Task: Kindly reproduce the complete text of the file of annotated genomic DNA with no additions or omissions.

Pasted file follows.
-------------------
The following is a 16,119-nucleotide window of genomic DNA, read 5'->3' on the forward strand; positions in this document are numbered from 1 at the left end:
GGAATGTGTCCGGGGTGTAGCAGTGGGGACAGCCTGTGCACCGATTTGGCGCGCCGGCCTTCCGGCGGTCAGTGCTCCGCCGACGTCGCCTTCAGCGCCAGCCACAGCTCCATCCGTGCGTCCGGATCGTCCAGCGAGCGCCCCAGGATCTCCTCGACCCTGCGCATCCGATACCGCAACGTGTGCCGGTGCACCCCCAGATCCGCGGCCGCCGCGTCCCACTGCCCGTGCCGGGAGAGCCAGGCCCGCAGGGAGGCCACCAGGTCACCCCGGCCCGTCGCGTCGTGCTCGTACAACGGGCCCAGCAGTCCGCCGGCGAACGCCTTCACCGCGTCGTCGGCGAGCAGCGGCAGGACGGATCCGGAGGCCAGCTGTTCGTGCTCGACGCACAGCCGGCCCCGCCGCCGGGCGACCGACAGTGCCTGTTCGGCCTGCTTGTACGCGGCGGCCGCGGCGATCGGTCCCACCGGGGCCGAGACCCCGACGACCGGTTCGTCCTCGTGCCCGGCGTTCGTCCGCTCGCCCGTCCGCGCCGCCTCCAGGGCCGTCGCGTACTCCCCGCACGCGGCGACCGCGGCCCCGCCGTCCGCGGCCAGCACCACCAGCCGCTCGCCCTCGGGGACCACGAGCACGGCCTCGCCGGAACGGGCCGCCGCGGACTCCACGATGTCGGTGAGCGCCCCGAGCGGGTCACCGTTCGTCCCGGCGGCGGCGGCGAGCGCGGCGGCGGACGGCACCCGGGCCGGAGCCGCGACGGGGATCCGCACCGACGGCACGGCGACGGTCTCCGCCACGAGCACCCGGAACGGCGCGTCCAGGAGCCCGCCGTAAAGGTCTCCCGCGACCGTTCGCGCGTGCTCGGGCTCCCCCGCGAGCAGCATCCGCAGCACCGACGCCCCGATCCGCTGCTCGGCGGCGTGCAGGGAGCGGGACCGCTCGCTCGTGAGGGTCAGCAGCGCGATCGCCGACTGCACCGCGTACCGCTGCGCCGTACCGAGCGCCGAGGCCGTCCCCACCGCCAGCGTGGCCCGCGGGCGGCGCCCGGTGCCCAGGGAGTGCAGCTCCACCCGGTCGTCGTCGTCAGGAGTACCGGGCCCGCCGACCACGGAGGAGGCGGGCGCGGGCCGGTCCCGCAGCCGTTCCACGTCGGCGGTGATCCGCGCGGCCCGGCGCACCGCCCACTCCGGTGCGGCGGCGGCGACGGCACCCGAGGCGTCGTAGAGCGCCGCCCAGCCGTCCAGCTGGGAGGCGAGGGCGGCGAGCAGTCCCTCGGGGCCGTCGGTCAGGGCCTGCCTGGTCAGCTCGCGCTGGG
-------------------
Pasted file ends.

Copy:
The following is a 16,119-nucleotide window of genomic DNA, read 5'->3' on the forward strand; positions in this document are numbered from 1 at the left end:
GGAATGTGTCCGGGGTGTAGCAGTGGGGACAGCCTGTGCACCGATTTGGCGCGCCGGCCTTCCGGCGGTCAGTGCTCCGCCGACGTCGCCTTCAGCGCCAGCCACAGCTCCATCCGTGCGTCCGGATCGTCCAGCGAGCGCCCCAGGATCTCCTCGACCCTGCGCATCCGATACCGCAACGTGTGCCGGTGCACCCCCAGATCCGCGGCCGCCGCGTCCCACTGCCCGTGCCGGGAGAGCCAGGCCCGCAGGGAGGCCACCAGGTCACCCCGGCCCGTCGCGTCGTGCTCGTACAACGGGCCCAGCAGTCCGCCGGCGAACGCCTTCACCGCGTCGTCGGCGAGCAGCGGCAGGACGGATCCGGAGGCCAGCTGTTCGTGCTCGACGCACAGCCGGCCCCGCCGCCGGGCGACCGACAGTGCCTGTTCGGCCTGCTTGTACGCGGCGGCCGCGGCGATCGGTCCCACCGGGGCCGAGACCCCGACGACCGGTTCGTCCTCGTGCCCGGCGTTCGTCCGCTCGCCCGTCCGCGCCGCCTCCAGGGCCGTCGCGTACTCCCCGCACGCGGCGACCGCGGCCCCGCCGTCCGCGGCCAGCACCACCAGCCGCTCGCCCTCGGGGACCACGAGCACGGCCTCGCCGGAACGGGCCGCCGCGGACTCCACGATGTCGGTGAGCGCCCCGAGCGGGTCACCGTTCGTCCCGGCGGCGGCGGCGAGCGCGGCGGCGGACGGCACCCGGGCCGGAGCCGCGACGGGGATCCGCACCGACGGCACGGCGACGGTCTCCGCCACGAGCACCCGGAACGGCGCGTCCAGGAGCCCGCCGTAAAGGTCTCCCGCGACCGTTCGCGCGTGCTCGGGCTCCCCCGCGAGCAGCATCCGCAGCACCGACGCCCCGATCCGCTGCTCGGCGGCGTGCAGGGAGCGGGACCGCTCGCTCGTGAGGGTCAGCAGCGCGATCGCCGACTGCACCGCGTACCGCTGCGCCGTACCGAGCGCCGAGGCCGTCCCCACCGCCAGCGTGGCCCGCGGGCGGCGCCCGGTGCCCAGGGAGTGCAGCTCCACCCGGTCGTCGTCGTCAGGAGTACCGGGCCCGCCGACCACGGAGGAGGCGGGCGCGGGCCGGTCCCGCAGCCGTTCCACGTCGGCGGTGATCCGCGCGGCCCGGCGCACCGCCCACTCCGGTGCGGCGGCGGCGACGGCACCCGAGGCGTCGTAGAGCGCCGCCCAGCCGTCCAGCTGGGAGGCGAGGGCGGCGAGCAGTCCCTCGGGGCCGTCGGTCAGGGCCTGCCTGGTCAGCTCGCGCTGGG